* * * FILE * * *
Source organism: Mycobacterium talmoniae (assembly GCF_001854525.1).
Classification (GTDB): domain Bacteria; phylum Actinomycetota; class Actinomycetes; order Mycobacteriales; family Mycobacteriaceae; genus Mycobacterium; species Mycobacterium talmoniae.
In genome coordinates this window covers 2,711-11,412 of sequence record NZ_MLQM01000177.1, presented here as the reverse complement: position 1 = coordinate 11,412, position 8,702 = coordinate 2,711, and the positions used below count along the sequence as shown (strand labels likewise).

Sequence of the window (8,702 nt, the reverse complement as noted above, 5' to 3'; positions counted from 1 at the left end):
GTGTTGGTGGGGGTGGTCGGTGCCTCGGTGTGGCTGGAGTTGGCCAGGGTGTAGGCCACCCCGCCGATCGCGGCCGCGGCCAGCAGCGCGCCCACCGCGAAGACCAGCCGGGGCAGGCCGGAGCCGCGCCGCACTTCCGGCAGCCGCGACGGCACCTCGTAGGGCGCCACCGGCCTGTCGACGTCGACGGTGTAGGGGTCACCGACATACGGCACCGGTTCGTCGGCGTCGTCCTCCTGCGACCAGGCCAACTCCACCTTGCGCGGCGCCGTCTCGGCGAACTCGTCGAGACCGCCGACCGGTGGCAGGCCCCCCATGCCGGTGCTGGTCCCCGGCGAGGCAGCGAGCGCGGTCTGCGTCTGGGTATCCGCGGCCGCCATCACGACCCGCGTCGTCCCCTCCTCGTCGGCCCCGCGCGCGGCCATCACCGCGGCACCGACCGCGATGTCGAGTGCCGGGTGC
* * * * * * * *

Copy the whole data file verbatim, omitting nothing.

Source organism: Mycobacterium talmoniae (assembly GCF_001854525.1).
Classification (GTDB): domain Bacteria; phylum Actinomycetota; class Actinomycetes; order Mycobacteriales; family Mycobacteriaceae; genus Mycobacterium; species Mycobacterium talmoniae.
In genome coordinates this window covers 2,711-11,412 of sequence record NZ_MLQM01000177.1, presented here as the reverse complement: position 1 = coordinate 11,412, position 8,702 = coordinate 2,711, and the positions used below count along the sequence as shown (strand labels likewise).

Sequence of the window (8,702 nt, the reverse complement as noted above, 5' to 3'; positions counted from 1 at the left end):
GTGTTGGTGGGGGTGGTCGGTGCCTCGGTGTGGCTGGAGTTGGCCAGGGTGTAGGCCACCCCGCCGATCGCGGCCGCGGCCAGCAGCGCGCCCACCGCGAAGACCAGCCGGGGCAGGCCGGAGCCGCGCCGCACTTCCGGCAGCCGCGACGGCACCTCGTAGGGCGCCACCGGCCTGTCGACGTCGACGGTGTAGGGGTCACCGACATACGGCACCGGTTCGTCGGCGTCGTCCTCCTGCGACCAGGCCAACTCCACCTTGCGCGGCGCCGTCTCGGCGAACTCGTCGAGACCGCCGACCGGTGGCAGGCCCCCCATGCCGGTGCTGGTCCCCGGCGAGGCAGCGAGCGCGGTCTGCGTCTGGGTATCCGCGGCCGCCATCACGACCCGCGTCGTCCCCTCCTCGTCGGCCCCGCGCGCGGCCATCACCGCGGCACCGACCGCGATGTCGAGTGCCGGGTGC